ASA President’s Task Force Statement on Statistical Significance and Replicability

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Marc Schwartz

Aug 11, 2021, 8:27:08 AM8/11/21
to MedStats
Hi All,

Just thought that I would pass this on:


Marc Schwartz

Paul Thompson

Aug 11, 2021, 9:25:02 AM8/11/21
There is a lot of sensible stuff in that article. I point out specifically this:

"Thresholds are helpful when actions are required. Comparing p-values to a significance level can be useful, though p-values themselves provide valuable information. P-values and statistical significance should be understood as assessments of observations or effects relative to sampling variation, and not necessarily as measures of practical significance. If thresholds are deemed necessary as part of decision-making, they should be explicitly defined based on study goals, considering the consequences of incorrect decisions. Conventions vary by discipline and purpose of analyses."

This is the key point which is not understood by the opponents of "statistically significant". To make a decision, a threshold is required. A threshold is not magic or certain - there is uncertainty involved with the conclusion that "statistical significant" results have been found. But we need the threshold. 

Paul A. Thompson, PhD, PSTAT(R)

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Abhaya Indrayan

Aug 11, 2021, 11:34:53 AM8/11/21
Nice to see that the matter pertaining to P-values and statistical significance has come up again. We need to balance the statistical significance with medical significance. Please see
Dr Abhaya Indrayan
Personal website:

Stan Alekman

Aug 11, 2021, 1:11:45 PM8/11/21
Marc, thanks for the link.
I completely agree with the content but I wish that it included the statement that the p-value is a random variable hence replication of results is needed. It states this in an indirect way but it could be clearer.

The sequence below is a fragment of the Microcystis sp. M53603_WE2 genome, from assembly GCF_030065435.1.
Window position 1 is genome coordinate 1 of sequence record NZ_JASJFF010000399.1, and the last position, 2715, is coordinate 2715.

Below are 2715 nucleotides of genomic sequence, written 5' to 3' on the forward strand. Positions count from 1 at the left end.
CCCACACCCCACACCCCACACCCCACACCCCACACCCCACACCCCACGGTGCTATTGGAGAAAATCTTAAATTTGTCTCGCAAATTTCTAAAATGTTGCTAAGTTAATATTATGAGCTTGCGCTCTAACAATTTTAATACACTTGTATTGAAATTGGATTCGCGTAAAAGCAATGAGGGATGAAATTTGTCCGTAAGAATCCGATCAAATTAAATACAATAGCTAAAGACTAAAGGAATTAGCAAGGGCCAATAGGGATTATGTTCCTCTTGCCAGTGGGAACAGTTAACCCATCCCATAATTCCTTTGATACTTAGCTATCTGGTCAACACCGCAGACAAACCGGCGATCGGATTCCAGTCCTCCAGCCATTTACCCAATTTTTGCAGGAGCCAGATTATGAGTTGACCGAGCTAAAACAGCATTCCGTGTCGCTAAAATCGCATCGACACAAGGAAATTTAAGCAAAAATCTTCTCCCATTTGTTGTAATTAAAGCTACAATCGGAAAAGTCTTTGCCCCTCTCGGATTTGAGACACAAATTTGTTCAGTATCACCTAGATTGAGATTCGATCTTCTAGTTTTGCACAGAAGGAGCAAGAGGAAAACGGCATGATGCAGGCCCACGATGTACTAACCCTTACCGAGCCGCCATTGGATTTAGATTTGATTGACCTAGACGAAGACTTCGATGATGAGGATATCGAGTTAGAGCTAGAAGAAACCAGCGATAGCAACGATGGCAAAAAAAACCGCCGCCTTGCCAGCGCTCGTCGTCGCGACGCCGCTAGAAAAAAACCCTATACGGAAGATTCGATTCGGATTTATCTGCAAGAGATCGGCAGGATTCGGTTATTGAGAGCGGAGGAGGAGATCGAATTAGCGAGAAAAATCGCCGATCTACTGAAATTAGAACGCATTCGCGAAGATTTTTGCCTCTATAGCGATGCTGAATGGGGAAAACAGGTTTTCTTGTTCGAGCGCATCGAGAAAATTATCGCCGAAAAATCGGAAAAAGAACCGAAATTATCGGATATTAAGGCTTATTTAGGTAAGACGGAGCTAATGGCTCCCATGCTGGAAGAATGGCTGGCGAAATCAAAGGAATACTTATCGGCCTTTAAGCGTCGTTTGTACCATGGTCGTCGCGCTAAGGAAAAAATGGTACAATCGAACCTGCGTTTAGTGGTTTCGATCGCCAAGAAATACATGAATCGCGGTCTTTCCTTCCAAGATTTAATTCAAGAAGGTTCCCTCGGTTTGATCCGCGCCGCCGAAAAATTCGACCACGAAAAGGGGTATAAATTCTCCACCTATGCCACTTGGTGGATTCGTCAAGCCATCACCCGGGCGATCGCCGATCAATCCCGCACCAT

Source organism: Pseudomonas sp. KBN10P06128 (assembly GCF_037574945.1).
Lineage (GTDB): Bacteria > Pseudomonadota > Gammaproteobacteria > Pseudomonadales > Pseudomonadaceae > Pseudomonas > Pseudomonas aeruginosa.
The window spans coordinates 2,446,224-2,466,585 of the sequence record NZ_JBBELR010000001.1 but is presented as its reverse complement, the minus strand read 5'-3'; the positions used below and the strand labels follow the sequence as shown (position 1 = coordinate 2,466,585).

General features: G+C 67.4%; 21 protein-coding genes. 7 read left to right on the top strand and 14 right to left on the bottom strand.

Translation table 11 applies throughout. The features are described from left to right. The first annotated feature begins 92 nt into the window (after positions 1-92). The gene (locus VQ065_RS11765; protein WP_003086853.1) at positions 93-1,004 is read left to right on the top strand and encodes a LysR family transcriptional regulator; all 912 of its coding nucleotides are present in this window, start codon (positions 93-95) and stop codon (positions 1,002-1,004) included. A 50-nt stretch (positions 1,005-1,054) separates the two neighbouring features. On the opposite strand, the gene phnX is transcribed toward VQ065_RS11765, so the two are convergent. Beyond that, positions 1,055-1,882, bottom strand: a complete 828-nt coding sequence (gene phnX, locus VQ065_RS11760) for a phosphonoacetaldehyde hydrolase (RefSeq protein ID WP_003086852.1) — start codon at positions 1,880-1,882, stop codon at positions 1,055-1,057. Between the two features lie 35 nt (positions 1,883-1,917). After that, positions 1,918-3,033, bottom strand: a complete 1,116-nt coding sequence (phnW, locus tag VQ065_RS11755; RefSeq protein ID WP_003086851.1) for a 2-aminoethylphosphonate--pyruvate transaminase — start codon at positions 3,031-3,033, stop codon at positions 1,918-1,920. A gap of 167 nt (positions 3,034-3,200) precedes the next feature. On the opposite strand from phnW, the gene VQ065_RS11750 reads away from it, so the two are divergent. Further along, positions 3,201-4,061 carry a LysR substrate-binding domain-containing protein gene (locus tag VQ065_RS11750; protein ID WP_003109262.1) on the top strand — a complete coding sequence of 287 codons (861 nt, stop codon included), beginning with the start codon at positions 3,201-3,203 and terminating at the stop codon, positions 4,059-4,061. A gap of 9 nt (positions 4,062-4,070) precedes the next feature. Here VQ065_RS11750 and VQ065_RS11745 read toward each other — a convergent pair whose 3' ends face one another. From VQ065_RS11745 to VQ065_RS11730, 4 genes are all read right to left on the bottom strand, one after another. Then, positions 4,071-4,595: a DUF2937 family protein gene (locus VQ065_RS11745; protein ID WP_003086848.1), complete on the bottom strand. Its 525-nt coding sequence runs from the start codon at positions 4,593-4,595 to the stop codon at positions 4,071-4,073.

Also, confidence intervals of effect sizes and of the p-value itself are  informative. 
Stanley Alekman

Marc Schwartz

Aug 11, 2021, 1:51:40 PM8/11/21
to 'Stan Alekman' via MedStats
Hi Stanley,

That all may depend upon the intended audience, and given the background rationale for this new article, and the attention of the original ASA publications in 2016 and 2019 by Wasserstein et al, I am not clear that it is purely for consumption by statisticians. Hence some of the more technical aspects were not discussed and the scope limited. Albeit, even within that specific audience there is a wide spectrum of opinions.

The notion of p values as random variables is not new. It was covered, to my quick recollection, by Duncan Murdoch back in 2008 in TAS:

  Duncan J Murdoch, Yu-Ling Tsai & James Adcock
  P-Values are Random Variables,
  The American Statistician, 62:3, 242-245

I know Duncan, as he is a former member of the R Core group, and have interacted with him in that role over the years.

I think that the rather narrow scope of this new article was to largely refute the perception that has evolved in some circles, that the ASA's formal opinion/position, given the prior work, is the need to rapidly move to a post p value world, and completely reject their use, which is not the case. So, I do believe that there is important value in this new article.

A number of the related issues that you raise on effect sizes and such, as alternatives/supplements to p values, were covered in the prior work, and I am not sure that they needed to be repeated in this new article, but opinions can differ.



'Stan Alekman' via MedStats wrote on 8/11/21 1:11 PM:


Aug 12, 2021, 7:19:57 AM8/12/21
to MedStats
Sounds almost like a case for tolerance intervals and bounds.  Or in the mixed model sense, broad inference space estimates of variability.

Steve Denham
Senior Biostatistics Scientist
Charles River Laboratories

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